|Upgrading to a commuter bike||redpoint|
Nov 7, 2001 3:57 PM
|Right now I have a Lemond road bike that I use for riding but next spring I will be starting to courier around Washington DC and was wondering what upgrades I would need to make to the bike to make it better equiped to withstand the punishment of the streets of DC?|
Nov 7, 2001 5:05 PM
|14 g 3 cross on strong rims.
Cheap seat w/ no quick release. Don't use it if it will kill ya to lose it.
25-32 size tires.
Tape the top tube or it will grow to look like a rusted doggie chew toy.
Consider fixed or single speed if possible.
Get a good lock.
Get a good bag.
Fear the door!
Drink good beer.
Solid link: www.dccourier.com
Running the DC routes...man I'm so f*cking jealous! Enjoy yourself, that will truly be a time to remember always.
Nov 7, 2001 5:18 PM
|Don't get tires that will "split" easily. There will be potholes and stuff you can't avoid. Leave the lighter racing tires on the racing bike.
I use Specialized Armidillos. At least 1500 miles without a flat, and they still don't have even the slightest look of being close to worn.
Nov 7, 2001 5:25 PM
|Say UnkyMoe, wadya pay for those Armydillos? I'd look it up but....heh heh heh!
How do they corner? I've been checking out the Rivendell Ruffy Tuffy, but the Armidillos might be alright. Glass is my mortal enemy.
Nov 8, 2001 12:57 PM
|I paid $29 each on the specialized.com website. To me they ride perfectly fine. Some of the reviews were really harsh on the spinning weight. I don't notice too much starting off, but stopping I notice it a little.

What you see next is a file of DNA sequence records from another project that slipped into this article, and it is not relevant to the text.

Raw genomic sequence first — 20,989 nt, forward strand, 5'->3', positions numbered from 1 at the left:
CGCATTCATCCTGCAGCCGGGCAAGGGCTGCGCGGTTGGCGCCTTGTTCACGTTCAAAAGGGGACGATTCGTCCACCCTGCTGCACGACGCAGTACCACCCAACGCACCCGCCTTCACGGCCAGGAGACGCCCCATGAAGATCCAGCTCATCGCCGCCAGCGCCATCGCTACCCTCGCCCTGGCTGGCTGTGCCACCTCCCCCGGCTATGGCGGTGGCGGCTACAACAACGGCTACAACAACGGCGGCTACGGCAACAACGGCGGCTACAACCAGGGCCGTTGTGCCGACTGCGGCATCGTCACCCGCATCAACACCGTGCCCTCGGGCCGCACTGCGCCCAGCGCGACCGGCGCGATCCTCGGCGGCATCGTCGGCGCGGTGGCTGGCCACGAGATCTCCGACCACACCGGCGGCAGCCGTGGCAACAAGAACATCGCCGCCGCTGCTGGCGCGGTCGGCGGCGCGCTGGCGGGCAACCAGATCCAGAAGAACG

Other reviews say the ride is considerably rough. I haven't noticed it one bit. Cornering is fine for me too. Just remember I am a casual touring/commuter type of rider. I like speed, but in an entertainment sort of way.
If you truly are lazy, get a set of these. You will have way less flats which means more time for riding!
Nov 8, 2001 4:39 PM
|re: Upgrading to a commuter bike||brider|
Nov 8, 2001 6:21 AM
|Agree with Ahimsa on the wheels and the one-speed thing. For flat areas, it's the best way to go. You might also consider going to a coaster brake so hand position isn't a concern in an emergency. Here's your considerations: |
Simplicity -- Since it's your mode of income, you need to have something that's simple to avoid breakdown.
Anonymity -- If it looks trick or expensive, it'll disappear quickly. Any names on the frame will be a dead giveaway.
Durability -- The bike's gotta be bulletproof. Meaty tires, heavy rims.
You might want to consider cobbling a beater together. Doesn't need to be an anchor, but the Krylon paint job goes a long way keeping the bike. Fenders would be a good idea. You might consider a low end MTB, put on 1.5 slicks and drop bars (though flat bars can make for good maneuverability), redo the gearing, and you're set.
Nov 8, 2001 7:26 AM
|Keep it cheap.
one of my freinds that was a messanger in Seattle told me that the best thing he ever did was put a kickstand on his bike. he could pull up flip it down and jump off while the bike was still moving. this was quicker so he got more jobs per day thus making more money. so I say kickstand..